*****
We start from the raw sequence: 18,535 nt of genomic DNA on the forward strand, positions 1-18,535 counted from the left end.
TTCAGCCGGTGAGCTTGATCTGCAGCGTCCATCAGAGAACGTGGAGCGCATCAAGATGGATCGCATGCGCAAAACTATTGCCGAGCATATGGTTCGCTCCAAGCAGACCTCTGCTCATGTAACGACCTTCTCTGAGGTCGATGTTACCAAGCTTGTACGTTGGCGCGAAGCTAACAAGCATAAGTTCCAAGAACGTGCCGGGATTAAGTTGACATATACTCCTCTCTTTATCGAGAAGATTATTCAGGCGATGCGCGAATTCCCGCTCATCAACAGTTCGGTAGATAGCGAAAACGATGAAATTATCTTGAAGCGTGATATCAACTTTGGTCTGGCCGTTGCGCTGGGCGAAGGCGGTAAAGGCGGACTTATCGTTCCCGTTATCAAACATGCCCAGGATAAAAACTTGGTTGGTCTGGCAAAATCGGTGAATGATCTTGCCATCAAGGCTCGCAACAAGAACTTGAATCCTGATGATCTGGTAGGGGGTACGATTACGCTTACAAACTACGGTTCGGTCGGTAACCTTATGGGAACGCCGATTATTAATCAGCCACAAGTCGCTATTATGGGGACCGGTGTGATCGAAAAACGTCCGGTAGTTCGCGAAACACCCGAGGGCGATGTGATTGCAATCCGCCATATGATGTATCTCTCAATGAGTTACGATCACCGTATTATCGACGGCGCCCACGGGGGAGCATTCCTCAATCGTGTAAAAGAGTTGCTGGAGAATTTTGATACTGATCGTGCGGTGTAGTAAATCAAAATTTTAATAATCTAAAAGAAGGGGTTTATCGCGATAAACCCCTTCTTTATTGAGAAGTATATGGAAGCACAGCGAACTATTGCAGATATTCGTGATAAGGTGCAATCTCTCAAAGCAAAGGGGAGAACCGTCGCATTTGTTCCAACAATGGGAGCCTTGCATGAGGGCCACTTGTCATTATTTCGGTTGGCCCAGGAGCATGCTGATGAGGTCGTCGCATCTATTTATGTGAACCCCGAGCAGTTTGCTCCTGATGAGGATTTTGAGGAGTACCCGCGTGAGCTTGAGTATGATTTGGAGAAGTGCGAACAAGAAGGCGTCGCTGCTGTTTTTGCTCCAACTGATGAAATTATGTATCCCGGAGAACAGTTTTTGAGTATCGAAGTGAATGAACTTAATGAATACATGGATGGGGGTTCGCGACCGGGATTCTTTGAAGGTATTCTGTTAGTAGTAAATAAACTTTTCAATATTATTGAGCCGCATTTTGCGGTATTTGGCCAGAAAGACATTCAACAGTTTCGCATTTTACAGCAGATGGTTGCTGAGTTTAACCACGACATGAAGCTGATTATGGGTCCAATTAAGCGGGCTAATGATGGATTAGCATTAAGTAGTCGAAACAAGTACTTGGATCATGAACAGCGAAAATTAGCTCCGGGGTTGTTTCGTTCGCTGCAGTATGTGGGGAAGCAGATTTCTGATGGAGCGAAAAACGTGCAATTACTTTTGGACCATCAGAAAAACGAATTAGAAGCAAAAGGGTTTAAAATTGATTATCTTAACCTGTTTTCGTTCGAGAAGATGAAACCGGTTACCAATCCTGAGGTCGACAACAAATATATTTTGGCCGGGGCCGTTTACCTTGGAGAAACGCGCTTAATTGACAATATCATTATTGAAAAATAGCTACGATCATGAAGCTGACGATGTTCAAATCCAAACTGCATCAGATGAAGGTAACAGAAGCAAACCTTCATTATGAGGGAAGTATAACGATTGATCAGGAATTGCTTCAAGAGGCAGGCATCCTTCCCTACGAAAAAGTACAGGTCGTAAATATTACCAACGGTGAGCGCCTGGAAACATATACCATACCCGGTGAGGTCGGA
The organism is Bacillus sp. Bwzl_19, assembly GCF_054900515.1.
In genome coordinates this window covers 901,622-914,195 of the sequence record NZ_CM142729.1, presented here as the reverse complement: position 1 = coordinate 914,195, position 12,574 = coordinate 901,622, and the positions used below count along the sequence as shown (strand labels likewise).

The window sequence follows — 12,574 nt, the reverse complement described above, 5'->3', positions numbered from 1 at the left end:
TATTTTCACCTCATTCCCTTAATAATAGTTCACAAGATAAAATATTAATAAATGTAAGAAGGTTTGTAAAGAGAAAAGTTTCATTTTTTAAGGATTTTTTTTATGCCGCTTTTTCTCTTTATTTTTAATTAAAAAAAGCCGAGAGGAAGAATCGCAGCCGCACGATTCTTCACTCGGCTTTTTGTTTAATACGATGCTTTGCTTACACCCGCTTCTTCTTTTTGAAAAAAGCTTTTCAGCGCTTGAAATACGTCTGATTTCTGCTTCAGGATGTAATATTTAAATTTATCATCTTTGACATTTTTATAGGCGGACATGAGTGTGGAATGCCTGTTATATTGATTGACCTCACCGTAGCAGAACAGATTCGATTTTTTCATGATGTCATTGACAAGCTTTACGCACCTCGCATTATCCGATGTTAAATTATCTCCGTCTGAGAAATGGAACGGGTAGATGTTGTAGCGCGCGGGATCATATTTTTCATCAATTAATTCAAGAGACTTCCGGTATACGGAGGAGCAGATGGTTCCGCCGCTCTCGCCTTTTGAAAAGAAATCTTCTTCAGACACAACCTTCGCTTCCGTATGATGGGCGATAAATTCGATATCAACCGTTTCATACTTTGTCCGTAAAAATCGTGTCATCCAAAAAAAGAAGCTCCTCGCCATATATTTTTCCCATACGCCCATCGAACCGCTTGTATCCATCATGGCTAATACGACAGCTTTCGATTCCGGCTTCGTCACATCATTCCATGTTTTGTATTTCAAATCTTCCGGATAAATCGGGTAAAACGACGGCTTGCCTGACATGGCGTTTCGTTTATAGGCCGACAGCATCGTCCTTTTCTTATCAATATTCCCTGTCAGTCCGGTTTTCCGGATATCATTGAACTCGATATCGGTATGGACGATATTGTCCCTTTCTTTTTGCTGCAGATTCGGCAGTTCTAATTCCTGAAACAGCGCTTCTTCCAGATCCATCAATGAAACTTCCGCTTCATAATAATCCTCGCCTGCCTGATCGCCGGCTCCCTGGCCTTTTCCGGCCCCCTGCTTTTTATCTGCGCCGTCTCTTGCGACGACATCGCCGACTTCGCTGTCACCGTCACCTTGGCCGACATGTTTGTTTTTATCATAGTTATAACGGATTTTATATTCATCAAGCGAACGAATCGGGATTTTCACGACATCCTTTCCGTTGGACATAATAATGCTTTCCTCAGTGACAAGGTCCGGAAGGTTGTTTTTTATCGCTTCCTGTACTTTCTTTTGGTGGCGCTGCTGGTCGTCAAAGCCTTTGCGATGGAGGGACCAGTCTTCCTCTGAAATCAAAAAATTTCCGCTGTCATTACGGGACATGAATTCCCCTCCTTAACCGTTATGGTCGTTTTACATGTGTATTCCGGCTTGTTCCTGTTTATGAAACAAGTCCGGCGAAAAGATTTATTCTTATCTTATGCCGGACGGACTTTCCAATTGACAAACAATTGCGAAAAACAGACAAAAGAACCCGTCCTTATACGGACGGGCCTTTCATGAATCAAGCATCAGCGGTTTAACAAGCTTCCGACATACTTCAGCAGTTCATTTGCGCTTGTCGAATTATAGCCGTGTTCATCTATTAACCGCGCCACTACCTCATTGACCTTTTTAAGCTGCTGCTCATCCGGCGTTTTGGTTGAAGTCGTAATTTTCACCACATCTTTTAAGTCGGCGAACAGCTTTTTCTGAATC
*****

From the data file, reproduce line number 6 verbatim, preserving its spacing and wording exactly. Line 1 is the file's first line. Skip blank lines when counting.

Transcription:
TATTTTCACCTCATTCCCTTAATAATAGTTCACAAGATAAAATATTAATAAATGTAAGAAGGTTTGTAAAGAGAAAAGTTTCATTTTTTAAGGATTTTTTTTATGCCGCTTTTTCTCTTTATTTTTAATTAAAAAAAGCCGAGAGGAAGAATCGCAGCCGCACGATTCTTCACTCGGCTTTTTGTTTAATACGATGCTTTGCTTACACCCGCTTCTTCTTTTTGAAAAAAGCTTTTCAGCGCTTGAAATACGTCTGATTTCTGCTTCAGGATGTAATATTTAAATTTATCATCTTTGACATTTTTATAGGCGGACATGAGTGTGGAATGCCTGTTATATTGATTGACCTCACCGTAGCAGAACAGATTCGATTTTTTCATGATGTCATTGACAAGCTTTACGCACCTCGCATTATCCGATGTTAAATTATCTCCGTCTGAGAAATGGAACGGGTAGATGTTGTAGCGCGCGGGATCATATTTTTCATCAATTAATTCAAGAGACTTCCGGTATACGGAGGAGCAGATGGTTCCGCCGCTCTCGCCTTTTGAAAAGAAATCTTCTTCAGACACAACCTTCGCTTCCGTATGATGGGCGATAAATTCGATATCAACCGTTTCATACTTTGTCCGTAAAAATCGTGTCATCCAAAAAAAGAAGCTCCTCGCCATATATTTTTCCCATACGCCCATCGAACCGCTTGTATCCATCATGGCTAATACGACAGCTTTCGATTCCGGCTTCGTCACATCATTCCATGTTTTGTATTTCAAATCTTCCGGATAAATCGGGTAAAACGACGGCTTGCCTGACATGGCGTTTCGTTTATAGGCCGACAGCATCGTCCTTTTCTTATCAATATTCCCTGTCAGTCCGGTTTTCCGGATATCATTGAACTCGATATCGGTATGGACGATATTGTCCCTTTCTTTTTGCTGCAGATTCGGCAGTTCTAATTCCTGAAACAGCGCTTCTTCCAGATCCATCAATGAAACTTCCGCTTCATAATAATCCTCGCCTGCCTGATCGCCGGCTCCCTGGCCTTTTCCGGCCCCCTGCTTTTTATCTGCGCCGTCTCTTGCGACGACATCGCCGACTTCGCTGTCACCGTCACCTTGGCCGACATGTTTGTTTTTATCATAGTTATAACGGATTTTATATTCATCAAGCGAACGAATCGGGATTTTCACGACATCCTTTCCGTTGGACATAATAATGCTTTCCTCAGTGACAAGGTCCGGAAGGTTGTTTTTTATCGCTTCCTGTACTTTCTTTTGGTGGCGCTGCTGGTCGTCAAAGCCTTTGCGATGGAGGGACCAGTCTTCCTCTGAAATCAAAAAATTTCCGCTGTCATTACGGGACATGAATTCCCCTCCTTAACCGTTATGGTCGTTTTACATGTGTATTCCGGCTTGTTCCTGTTTATGAAACAAGTCCGGCGAAAAGATTTATTCTTATCTTATGCCGGACGGACTTTCCAATTGACAAACAATTGCGAAAAACAGACAAAAGAACCCGTCCTTATACGGACGGGCCTTTCATGAATCAAGCATCAGCGGTTTAACAAGCTTCCGACATACTTCAGCAGTTCATTTGCGCTTGTCGAATTATAGCCGTGTTCATCTATTAACCGCGCCACTACCTCATTGACCTTTTTAAGCTGCTGCTCATCCGGCGTTTTGGTTGAAGTCGTAATTTTCACCACATCTTTTAAGTCGGCGAACAGCTTTTTCTGAATC